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Starting a new business can be a very daunting process.  You may have a comprehensive knowledge of what your core business is about but now you also need to know about the business of running a business.  We may be able to help with some aspects of this.

If you are looking for finance to get started or to buy an existing business we can assist you to develop a financial plan as part of your business and marketing plans.  You may be considering several options for financing your business or leasing plant, equipment and premises and need some clarification about the pros and cons of these options.  If you are hiring staff we can answer your questions on payroll matters.  We can also provide information about your future financial obligations and reporting requirements.  

Good planning and information can be a major contributor to the success of your business at any stage.  Call us for an appointment and we’ll be pleased to help you get started. 



If you own a small business, how do you pay yourself? Do you take home a pre-determined salary, or maybe a percentage of the profits? What if your business is not yet profitable? It's important to have a plan in place, especially when you're just starting out, otherwise you might find yourself collecting whatever's left after the bills are paid, or nothing at all.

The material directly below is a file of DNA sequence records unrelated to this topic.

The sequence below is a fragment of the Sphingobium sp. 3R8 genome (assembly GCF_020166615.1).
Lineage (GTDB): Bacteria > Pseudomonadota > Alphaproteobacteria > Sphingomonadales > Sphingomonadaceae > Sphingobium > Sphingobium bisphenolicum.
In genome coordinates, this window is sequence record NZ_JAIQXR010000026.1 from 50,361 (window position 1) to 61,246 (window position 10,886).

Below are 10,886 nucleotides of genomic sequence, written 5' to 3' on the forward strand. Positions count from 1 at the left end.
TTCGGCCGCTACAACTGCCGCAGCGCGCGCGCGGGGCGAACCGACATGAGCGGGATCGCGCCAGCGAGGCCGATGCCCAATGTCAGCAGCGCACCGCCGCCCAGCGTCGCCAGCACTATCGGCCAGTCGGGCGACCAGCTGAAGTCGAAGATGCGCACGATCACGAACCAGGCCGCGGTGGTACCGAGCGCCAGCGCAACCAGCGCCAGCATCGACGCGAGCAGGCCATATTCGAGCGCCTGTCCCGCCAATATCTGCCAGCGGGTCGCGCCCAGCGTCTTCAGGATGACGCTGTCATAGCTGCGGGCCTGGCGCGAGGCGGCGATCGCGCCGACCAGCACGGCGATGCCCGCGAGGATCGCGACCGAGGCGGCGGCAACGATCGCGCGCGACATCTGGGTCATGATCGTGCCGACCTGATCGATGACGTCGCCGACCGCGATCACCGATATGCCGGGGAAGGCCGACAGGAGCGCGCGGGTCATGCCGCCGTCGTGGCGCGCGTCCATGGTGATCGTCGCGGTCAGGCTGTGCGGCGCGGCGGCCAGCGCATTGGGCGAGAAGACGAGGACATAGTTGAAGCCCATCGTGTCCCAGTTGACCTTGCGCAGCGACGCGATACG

There are a few things you should consider when deciding what to pay yourself:

·         Growth — When your business is growing, it needs cash flow, and you don't want to interfere with that too much. You can start off small, taking home a minimal amount each month, for example, and then pay yourself greater amounts over time, as the business becomes more established and profitable.

·         Ownership — You are at the helm of your business, and the time you spend, along with the risk you take, has value. If your venture does well, you get the rewards, but you will also absorb the loss if it does not.  Finding out more about wages and payroll, and studying current labour and employment data can help you decide what a fair wage for your work might be, relative to that of your employees.

·         Financials — Paying yourself a salary gives a more realistic financial picture of the business for investors. If your salary is not included on the balance sheet, it can look like the business is doing better financially than it is. If you are just starting out, and can't afford to draw a salary, or if you have other income to support yourself, you can reinvest the money in the business after “paying yourself” on paper, so that those earnings are properly identified as part of the expenses of running the business.